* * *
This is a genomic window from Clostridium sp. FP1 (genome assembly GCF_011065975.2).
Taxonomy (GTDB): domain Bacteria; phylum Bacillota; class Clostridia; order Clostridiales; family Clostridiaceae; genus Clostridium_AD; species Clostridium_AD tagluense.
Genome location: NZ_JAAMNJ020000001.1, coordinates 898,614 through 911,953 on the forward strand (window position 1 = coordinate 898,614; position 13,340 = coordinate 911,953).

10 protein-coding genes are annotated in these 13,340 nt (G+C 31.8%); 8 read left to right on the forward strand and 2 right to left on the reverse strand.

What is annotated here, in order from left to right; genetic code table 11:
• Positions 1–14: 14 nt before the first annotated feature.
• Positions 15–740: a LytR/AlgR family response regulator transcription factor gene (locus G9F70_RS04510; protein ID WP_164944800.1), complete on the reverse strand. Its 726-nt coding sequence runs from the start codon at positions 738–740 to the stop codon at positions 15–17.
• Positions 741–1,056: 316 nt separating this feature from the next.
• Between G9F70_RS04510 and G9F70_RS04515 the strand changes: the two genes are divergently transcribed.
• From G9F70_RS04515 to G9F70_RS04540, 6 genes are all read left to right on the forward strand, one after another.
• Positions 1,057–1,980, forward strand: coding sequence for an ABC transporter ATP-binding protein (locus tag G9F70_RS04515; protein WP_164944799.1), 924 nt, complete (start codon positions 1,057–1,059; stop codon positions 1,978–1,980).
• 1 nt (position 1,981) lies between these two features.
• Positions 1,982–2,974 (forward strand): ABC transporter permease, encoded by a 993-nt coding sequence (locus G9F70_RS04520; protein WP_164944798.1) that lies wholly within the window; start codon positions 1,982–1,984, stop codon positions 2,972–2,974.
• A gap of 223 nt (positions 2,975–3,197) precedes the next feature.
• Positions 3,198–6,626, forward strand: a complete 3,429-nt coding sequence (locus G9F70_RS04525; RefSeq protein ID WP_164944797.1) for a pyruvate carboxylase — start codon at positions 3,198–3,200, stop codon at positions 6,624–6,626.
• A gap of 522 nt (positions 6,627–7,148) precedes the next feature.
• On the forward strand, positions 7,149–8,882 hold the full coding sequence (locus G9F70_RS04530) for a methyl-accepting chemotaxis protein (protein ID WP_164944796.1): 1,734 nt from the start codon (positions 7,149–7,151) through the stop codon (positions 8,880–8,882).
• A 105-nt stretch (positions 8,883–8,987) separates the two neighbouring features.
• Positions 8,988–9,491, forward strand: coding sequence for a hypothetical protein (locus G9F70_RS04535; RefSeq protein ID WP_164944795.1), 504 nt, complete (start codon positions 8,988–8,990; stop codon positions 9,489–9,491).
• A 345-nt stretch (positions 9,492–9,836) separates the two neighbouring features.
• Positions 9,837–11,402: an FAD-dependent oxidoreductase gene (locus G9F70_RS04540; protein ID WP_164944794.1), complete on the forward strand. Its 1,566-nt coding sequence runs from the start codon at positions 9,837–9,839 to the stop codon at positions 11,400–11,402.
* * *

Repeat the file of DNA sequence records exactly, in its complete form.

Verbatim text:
This is a genomic window from Clostridium sp. FP1 (genome assembly GCF_011065975.2).
Taxonomy (GTDB): domain Bacteria; phylum Bacillota; class Clostridia; order Clostridiales; family Clostridiaceae; genus Clostridium_AD; species Clostridium_AD tagluense.
Genome location: NZ_JAAMNJ020000001.1, coordinates 898,614 through 911,953 on the forward strand (window position 1 = coordinate 898,614; position 13,340 = coordinate 911,953).

10 protein-coding genes are annotated in these 13,340 nt (G+C 31.8%); 8 read left to right on the forward strand and 2 right to left on the reverse strand.

What is annotated here, in order from left to right; genetic code table 11:
• Positions 1–14: 14 nt before the first annotated feature.
• Positions 15–740: a LytR/AlgR family response regulator transcription factor gene (locus G9F70_RS04510; protein ID WP_164944800.1), complete on the reverse strand. Its 726-nt coding sequence runs from the start codon at positions 738–740 to the stop codon at positions 15–17.
• Positions 741–1,056: 316 nt separating this feature from the next.
• Between G9F70_RS04510 and G9F70_RS04515 the strand changes: the two genes are divergently transcribed.
• From G9F70_RS04515 to G9F70_RS04540, 6 genes are all read left to right on the forward strand, one after another.
• Positions 1,057–1,980, forward strand: coding sequence for an ABC transporter ATP-binding protein (locus tag G9F70_RS04515; protein WP_164944799.1), 924 nt, complete (start codon positions 1,057–1,059; stop codon positions 1,978–1,980).
• 1 nt (position 1,981) lies between these two features.
• Positions 1,982–2,974 (forward strand): ABC transporter permease, encoded by a 993-nt coding sequence (locus G9F70_RS04520; protein WP_164944798.1) that lies wholly within the window; start codon positions 1,982–1,984, stop codon positions 2,972–2,974.
• A gap of 223 nt (positions 2,975–3,197) precedes the next feature.
• Positions 3,198–6,626, forward strand: a complete 3,429-nt coding sequence (locus G9F70_RS04525; RefSeq protein ID WP_164944797.1) for a pyruvate carboxylase — start codon at positions 3,198–3,200, stop codon at positions 6,624–6,626.
• A gap of 522 nt (positions 6,627–7,148) precedes the next feature.
• On the forward strand, positions 7,149–8,882 hold the full coding sequence (locus G9F70_RS04530) for a methyl-accepting chemotaxis protein (protein ID WP_164944796.1): 1,734 nt from the start codon (positions 7,149–7,151) through the stop codon (positions 8,880–8,882).
• A 105-nt stretch (positions 8,883–8,987) separates the two neighbouring features.
• Positions 8,988–9,491, forward strand: coding sequence for a hypothetical protein (locus G9F70_RS04535; RefSeq protein ID WP_164944795.1), 504 nt, complete (start codon positions 8,988–8,990; stop codon positions 9,489–9,491).
• A 345-nt stretch (positions 9,492–9,836) separates the two neighbouring features.
• Positions 9,837–11,402: an FAD-dependent oxidoreductase gene (locus G9F70_RS04540; protein ID WP_164944794.1), complete on the forward strand. Its 1,566-nt coding sequence runs from the start codon at positions 9,837–9,839 to the stop codon at positions 11,400–11,402.